Rarely is business a psychodrama, but then Elon Musk isn’t an ordinary person. The South African billionaire’s purchase of Twitter, much mooted and at time of writing, due to be finally announced today (25 April), brings to an end weeks of breathless headlines, zigzagging tweets and plenty of social media commentary.
But while Musk’s pursuit of Twitter seems to have come to an end that he finds successful, the story is only just beginning for the platform’s hundreds of millions of users. Musk is an idiosyncratic entrepreneur with strong feelings about divisive issues. The new boss of Twitter has a devoted following of 83 million on the platform, and uses his profile as a public stage from which to pronounce his feelings on key issues of the day. And as his attempts to purchase the social network have come closer to a conclusion, those feelings have become more pronounced. They should concern us.
One of the key issues with Twitter that Musk raised in his first gambit to try and take over the site was its approach to free speech. For many, the site has become a much more civilised place since Twitter took a principled stance to ban Donald Trump after he was considered to have used the site to incite violence at the US Capitol on 6 January 2021. Twitter also cracked down on the alt-right and conspiracy theories that once bedevilled the site.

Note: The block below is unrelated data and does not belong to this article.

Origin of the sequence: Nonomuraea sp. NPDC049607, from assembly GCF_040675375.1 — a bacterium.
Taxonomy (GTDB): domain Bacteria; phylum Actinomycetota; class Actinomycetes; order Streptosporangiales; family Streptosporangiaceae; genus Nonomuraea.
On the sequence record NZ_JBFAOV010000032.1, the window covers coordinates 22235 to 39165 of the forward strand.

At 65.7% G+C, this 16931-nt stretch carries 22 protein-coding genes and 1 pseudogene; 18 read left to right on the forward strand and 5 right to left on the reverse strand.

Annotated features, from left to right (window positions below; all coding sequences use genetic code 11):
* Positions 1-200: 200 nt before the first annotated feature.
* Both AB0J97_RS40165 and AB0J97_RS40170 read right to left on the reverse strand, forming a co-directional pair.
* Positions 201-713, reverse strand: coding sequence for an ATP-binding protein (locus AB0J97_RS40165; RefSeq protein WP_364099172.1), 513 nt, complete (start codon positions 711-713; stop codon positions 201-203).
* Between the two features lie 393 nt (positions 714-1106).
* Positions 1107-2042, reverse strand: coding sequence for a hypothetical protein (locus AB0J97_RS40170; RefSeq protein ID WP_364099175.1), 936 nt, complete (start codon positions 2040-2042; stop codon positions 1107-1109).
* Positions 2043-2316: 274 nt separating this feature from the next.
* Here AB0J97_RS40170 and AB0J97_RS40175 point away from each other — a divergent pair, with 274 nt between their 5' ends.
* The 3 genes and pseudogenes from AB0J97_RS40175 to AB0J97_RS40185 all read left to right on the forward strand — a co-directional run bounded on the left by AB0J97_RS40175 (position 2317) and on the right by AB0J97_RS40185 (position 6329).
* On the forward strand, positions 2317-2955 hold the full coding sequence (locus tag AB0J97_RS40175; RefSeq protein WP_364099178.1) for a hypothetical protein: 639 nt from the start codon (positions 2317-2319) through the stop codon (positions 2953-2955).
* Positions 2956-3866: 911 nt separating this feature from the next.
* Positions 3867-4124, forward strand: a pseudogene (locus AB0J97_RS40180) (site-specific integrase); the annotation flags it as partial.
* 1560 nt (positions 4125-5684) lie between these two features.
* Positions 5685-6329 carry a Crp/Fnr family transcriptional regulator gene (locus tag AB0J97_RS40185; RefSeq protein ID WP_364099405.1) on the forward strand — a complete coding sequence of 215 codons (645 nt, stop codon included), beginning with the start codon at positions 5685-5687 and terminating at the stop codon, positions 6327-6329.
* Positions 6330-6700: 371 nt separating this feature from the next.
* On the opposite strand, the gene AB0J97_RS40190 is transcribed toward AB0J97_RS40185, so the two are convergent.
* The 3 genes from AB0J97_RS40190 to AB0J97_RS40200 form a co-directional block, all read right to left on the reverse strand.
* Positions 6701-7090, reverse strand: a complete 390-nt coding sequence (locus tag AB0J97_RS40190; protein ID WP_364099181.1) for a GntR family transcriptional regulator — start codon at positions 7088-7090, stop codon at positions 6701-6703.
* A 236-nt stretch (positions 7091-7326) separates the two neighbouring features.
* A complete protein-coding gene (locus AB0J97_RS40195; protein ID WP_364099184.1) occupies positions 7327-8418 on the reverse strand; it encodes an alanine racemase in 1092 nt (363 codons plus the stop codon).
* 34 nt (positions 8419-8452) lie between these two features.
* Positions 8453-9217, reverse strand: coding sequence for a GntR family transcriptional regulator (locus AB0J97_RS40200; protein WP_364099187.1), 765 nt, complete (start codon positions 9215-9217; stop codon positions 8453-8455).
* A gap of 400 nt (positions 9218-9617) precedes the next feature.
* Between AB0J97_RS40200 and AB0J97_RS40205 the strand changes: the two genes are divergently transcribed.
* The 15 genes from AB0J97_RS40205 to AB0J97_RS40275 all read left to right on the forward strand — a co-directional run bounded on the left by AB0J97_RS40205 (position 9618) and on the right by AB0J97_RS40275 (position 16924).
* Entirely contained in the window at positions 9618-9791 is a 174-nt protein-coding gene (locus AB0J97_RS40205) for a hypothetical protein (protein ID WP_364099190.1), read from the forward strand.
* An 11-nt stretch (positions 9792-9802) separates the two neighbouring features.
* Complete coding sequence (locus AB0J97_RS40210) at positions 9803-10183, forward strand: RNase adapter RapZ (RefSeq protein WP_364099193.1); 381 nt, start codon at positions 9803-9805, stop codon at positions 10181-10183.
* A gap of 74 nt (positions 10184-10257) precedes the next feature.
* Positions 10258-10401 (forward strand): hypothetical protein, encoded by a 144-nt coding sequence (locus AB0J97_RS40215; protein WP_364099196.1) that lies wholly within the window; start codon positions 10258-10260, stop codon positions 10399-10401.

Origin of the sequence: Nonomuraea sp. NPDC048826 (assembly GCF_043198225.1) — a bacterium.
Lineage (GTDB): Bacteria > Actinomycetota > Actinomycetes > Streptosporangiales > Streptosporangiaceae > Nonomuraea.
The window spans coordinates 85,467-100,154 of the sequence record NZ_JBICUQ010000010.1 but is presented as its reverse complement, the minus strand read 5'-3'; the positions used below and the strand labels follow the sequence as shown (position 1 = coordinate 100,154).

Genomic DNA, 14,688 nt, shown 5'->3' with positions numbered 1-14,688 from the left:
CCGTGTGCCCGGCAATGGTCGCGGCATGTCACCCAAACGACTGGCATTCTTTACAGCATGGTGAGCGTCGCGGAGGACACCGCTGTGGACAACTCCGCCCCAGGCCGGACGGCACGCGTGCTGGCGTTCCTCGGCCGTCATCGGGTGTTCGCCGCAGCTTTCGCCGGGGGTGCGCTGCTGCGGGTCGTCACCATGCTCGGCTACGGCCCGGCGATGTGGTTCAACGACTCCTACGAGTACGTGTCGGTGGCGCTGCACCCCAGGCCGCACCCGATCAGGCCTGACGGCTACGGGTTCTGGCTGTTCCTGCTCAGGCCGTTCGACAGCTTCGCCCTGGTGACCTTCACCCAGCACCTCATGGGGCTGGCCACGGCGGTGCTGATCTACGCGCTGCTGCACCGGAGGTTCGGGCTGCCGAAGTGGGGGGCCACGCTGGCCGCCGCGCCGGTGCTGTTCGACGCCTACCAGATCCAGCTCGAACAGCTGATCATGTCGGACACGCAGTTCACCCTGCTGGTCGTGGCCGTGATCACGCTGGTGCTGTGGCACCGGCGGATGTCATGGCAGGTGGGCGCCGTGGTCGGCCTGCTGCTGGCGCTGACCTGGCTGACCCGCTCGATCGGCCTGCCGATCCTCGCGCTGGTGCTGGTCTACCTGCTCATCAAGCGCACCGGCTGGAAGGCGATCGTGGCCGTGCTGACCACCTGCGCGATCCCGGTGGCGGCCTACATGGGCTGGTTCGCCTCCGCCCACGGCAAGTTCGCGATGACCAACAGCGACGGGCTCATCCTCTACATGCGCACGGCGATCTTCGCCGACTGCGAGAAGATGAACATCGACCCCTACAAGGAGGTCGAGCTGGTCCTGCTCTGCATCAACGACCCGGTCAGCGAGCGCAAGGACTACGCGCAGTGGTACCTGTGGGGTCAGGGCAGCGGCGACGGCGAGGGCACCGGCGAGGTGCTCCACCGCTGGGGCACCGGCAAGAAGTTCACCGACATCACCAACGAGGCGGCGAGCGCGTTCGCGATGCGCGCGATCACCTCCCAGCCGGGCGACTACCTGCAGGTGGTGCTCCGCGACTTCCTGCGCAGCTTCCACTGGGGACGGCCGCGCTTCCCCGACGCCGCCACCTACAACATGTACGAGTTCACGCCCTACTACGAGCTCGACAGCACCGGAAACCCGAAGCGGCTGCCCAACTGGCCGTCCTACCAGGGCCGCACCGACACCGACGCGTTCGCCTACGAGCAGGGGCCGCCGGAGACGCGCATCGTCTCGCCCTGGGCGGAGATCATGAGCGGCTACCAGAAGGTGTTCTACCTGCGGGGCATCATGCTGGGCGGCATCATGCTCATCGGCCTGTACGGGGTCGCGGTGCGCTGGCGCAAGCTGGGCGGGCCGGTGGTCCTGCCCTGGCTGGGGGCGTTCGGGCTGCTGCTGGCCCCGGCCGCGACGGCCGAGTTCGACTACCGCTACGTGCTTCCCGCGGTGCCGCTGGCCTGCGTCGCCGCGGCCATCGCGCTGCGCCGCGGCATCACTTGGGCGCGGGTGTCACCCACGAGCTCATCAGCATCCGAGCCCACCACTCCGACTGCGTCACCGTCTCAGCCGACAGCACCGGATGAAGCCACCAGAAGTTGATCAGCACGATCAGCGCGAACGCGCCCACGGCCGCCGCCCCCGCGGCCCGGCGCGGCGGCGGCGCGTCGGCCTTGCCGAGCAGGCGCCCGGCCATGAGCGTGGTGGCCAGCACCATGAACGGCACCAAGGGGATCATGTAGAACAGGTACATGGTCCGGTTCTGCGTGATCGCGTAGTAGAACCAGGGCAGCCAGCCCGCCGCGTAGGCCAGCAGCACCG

While Musk hasn’t shown his support for any of the above, he has questioned whether Twitter rigorously adheres to the principle of free speech — something he sees as “essential to a functioning democracy”. For his opponents, that’s a dog whistle that could see the triumphant return of Donald Trump in the interests of political plurality, and with it a return to hate-filled feeds.
Musk has tweeted that he’s concerned about the “de facto bias” in the Twitter algorithm affecting the tenor of public discourse — although Twitter’s own research shows that the platform’s bias favours the right wing. Besides that, Musk has used his massive Twitter profile to publicly shame and dunk on those with far less power than him — infamously, he called the cave diver Vernon Unsworth “pedo guy” for saying that a submarine Musk designed to try and rescue a trapped Thai youth football team was a publicity stunt. (Musk successfully fended off a lawsuit by Unsworth in 2019.) Musk has a generally hostile approach to the press, too. “Never believe the press,” he told one reporter this month.
The entrepreneur has also spent large parts of the pandemic either playing down or trying to diminish entirely the risk of coronavirus to his large audience. All of this is a concern for someone who now owns a massive public forum.
There are some things that Musk has proposed from his Twitter account that could benefit users, if implemented correctly. An edit button — allowing tweets to be altered after publication — has been given his approval, but could be a nightmare to implement. Open-sourcing Twitter’s algorithm so that people can see how it works would be welcomed, but could allow bad actors to game the system.
Whatever happens, the reality is that Twitter is now in the control of a man whose whims are often tweeted live and have the ability to move markets. It’s Elon’s world now — and we have to live in it.